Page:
It seems almost every Aussie renter has a story about a real estate agent trying to make ridiculous claims against their bond or gouge them of extra money at the end of the lease.
With Australia’s rental crisis continuing to worsen, it seems that an increasing number of these tales are coming to light.
As part of a “fun trend” in the face of the growing crisis, members of the Don’t Rent Me Facebook group have shared their stories of the of “dumbest” things they have been charged for by a real estate.
To kick off the post, one renter claimed they were charged $50 for the real estate agent to remove a trolley from the property and push it down the road.
The post quickly racked up dozens of comments, with some of the more ridiculous claims including $100 for a tea towel left in the cupboard after moving out and $15 for “leaving a teaspoon in the dishwasher”.
Renters have shared their horror real estate stories. Picture: Don’t Rent Me/Facebook
The latter renter claimed they were charged this despite there being rubbish in the garage and cockroaches throughout the kitchen when they first moved into the property.
There were multiple people who claimed they were told it would cost anywhere between $100 and $300 to change a light bulb.
Another also experienced issues around light bulbs, being charged a “rubbish removal” fee for spare bulbs left in the cupboard when they moved out, despite them being there when they moved in and documented in the condition report.
Some of the more shocking examples include one real estate allegedly attempting to take a tenant’s whole $2850 bond over a 6mm mark on “42-year-old carpets”.
“The mark was barely noticeable and was from a pen that leaked a little,” the poster said.
Another person claimed their real estate attempted to charge them $500 three months after they had moved out to mow the small patch of grass that had grown in that time.
Multiple people claimed they were charged hundreds of dollars just for changing a light bulb.
One person said their property manager wanted to charge her $1300 for a “final clean” of the rental.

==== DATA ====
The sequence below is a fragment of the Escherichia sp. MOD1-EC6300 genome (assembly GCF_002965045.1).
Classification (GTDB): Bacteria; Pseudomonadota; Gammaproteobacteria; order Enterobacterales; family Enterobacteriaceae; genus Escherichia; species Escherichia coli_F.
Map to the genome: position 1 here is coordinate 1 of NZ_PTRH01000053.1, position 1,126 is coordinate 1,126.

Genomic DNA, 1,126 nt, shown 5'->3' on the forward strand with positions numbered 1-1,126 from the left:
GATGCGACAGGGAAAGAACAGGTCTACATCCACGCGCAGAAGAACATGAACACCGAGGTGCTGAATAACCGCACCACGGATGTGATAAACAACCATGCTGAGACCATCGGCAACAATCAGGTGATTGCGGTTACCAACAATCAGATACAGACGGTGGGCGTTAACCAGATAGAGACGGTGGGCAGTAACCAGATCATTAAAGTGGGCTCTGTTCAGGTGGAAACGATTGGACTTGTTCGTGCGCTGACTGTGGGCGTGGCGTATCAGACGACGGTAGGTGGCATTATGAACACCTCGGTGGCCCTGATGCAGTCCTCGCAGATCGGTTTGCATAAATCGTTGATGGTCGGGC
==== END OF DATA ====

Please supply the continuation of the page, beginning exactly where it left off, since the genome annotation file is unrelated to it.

“I said leave the keys and I’ll do it myself then meet you there,” the person said.
“I got back there 10 minutes before we were supposed to meet, then waited for her and went in with her. She said I did a great job cleaning and ticked everything off. I didn’t even clean anything again.”
Some of the other crazy examples included a $150 fee to “remove a seashell left on a retaining wall outside” and $800 for blinds that cost $100 that were “damaged due to break in by not having latches on the windows to stop break ins”.
“Our real estate tried to charge us for unclean shelves in our lounge room. Unfortunately for them we didn’t actually have any shelves in the lounge room,” one person wrote.
“They charged us for a broken tile the real estate agent broke when installing a dishwasher before we even moved in,” another said.
One added: “I got charged $330 because I missed a line of cobweb in the top corner of the window frame.”
People have listed all the ridiculous fees they were hit with after moving out of their rentals. Picture: Don’t Rent Me/Facebook
In a grim new warning, Australians have been told that skyrocketing rents and ultra-low vacancy rates are going to continue to smash tenants for years to come.
The rental crisis shows no sign of being resolved in the immediate future as tenants are forced to cop rent rises – on average of more than 20 per cent – or to compete in a market where there are barely any properties available, according to rental reports from the Reserve Bank of Australia (RBA).
The grim research showed rental prices will continue to soar due to a high demand for properties, a lack of new building and investment, as well as the increase in immigration.
It found around 240,000 people are expected to migrate to Australia in the coming year – which the research said equates to an extra 96,000 properties needed.
Despite the big increase in demand and higher rents, the growth of new rentals is expected to remain low, according to the RBA, largely due to increases in interest rates.
“Information from liaison with property developers suggests that higher interest rates and construction costs, combined with declining housing prices and apartment pre-sales, are headwinds to growth in the supply of new dwellings,” the report said.
“The decline in the demand for new dwellings is expected to weigh on overall dwelling investment over the next few years.
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“As a result, vacancy rates are likely to remain at low levels.”
– With Sarah Sharples